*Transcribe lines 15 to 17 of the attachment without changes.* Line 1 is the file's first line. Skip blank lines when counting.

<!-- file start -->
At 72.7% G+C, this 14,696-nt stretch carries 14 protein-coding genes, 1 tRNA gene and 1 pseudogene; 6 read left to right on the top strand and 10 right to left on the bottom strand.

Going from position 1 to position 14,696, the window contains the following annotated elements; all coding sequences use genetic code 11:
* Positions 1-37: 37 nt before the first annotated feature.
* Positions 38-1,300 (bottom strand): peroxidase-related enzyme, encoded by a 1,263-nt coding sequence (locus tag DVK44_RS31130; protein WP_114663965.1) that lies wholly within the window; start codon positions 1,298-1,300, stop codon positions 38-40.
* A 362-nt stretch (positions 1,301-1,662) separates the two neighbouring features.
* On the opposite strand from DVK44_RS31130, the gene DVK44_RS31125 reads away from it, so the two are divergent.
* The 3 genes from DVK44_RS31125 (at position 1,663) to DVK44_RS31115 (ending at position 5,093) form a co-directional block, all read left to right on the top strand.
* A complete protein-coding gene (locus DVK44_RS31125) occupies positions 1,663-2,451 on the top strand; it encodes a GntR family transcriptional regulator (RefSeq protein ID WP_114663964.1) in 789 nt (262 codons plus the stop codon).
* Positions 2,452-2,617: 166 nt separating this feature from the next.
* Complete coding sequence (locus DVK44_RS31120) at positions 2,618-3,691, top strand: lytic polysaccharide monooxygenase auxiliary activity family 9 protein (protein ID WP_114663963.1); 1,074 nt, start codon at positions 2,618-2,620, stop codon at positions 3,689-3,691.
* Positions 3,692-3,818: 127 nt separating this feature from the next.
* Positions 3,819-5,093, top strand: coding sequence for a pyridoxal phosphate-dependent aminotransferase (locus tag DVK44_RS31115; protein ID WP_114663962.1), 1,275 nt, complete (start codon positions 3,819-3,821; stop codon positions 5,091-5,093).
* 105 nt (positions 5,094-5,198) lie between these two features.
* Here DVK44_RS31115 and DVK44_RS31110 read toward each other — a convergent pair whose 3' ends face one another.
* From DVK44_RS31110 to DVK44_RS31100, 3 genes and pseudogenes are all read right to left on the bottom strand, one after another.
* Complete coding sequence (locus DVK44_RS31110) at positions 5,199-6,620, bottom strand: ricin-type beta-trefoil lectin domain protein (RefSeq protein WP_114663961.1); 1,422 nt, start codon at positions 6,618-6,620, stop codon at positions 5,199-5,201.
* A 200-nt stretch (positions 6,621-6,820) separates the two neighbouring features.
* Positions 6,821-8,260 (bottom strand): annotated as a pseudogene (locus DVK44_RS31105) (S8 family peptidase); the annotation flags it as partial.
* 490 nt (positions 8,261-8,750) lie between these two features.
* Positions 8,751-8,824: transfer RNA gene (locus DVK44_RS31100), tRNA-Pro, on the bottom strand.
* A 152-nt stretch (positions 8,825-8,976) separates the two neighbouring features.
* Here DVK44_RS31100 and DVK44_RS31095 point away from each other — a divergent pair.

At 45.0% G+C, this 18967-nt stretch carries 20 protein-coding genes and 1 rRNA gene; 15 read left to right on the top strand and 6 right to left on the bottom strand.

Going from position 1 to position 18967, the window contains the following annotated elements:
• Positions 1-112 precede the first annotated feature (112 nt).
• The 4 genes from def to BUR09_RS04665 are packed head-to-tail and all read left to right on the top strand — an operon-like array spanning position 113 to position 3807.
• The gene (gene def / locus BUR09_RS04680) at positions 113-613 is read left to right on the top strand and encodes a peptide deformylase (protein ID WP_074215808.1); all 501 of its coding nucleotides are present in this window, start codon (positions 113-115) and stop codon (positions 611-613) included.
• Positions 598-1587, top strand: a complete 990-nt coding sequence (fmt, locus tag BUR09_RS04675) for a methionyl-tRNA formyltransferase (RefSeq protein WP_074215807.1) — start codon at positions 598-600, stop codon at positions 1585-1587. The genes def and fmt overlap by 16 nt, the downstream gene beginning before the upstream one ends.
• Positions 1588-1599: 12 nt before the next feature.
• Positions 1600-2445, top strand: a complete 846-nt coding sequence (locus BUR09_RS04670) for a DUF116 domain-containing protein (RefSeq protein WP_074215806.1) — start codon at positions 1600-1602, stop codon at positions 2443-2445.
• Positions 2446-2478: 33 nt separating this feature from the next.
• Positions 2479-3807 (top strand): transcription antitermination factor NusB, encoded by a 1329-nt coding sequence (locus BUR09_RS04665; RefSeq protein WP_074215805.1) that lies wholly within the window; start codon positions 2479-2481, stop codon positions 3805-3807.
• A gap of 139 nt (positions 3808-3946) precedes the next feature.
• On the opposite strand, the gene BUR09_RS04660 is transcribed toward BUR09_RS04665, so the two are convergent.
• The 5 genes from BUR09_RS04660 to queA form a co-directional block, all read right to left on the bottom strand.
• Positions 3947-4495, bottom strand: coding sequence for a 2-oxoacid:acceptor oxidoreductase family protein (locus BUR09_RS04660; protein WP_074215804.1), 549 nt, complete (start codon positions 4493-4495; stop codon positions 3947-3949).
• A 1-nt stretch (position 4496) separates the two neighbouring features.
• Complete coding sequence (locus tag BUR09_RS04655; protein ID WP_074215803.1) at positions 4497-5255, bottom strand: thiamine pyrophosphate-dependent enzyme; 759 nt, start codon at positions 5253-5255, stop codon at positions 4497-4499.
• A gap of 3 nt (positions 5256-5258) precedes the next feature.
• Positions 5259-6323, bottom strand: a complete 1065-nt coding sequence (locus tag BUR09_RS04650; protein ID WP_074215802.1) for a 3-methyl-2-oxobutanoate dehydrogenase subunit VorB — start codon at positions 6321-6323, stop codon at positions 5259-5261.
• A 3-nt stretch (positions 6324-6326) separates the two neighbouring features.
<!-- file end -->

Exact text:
* From DVK44_RS31110 to DVK44_RS31100, 3 genes and pseudogenes are all read right to left on the bottom strand, one after another.
* Complete coding sequence (locus DVK44_RS31110) at positions 5,199-6,620, bottom strand: ricin-type beta-trefoil lectin domain protein (RefSeq protein WP_114663961.1); 1,422 nt, start codon at positions 6,618-6,620, stop codon at positions 5,199-5,201.
* A 200-nt stretch (positions 6,621-6,820) separates the two neighbouring features.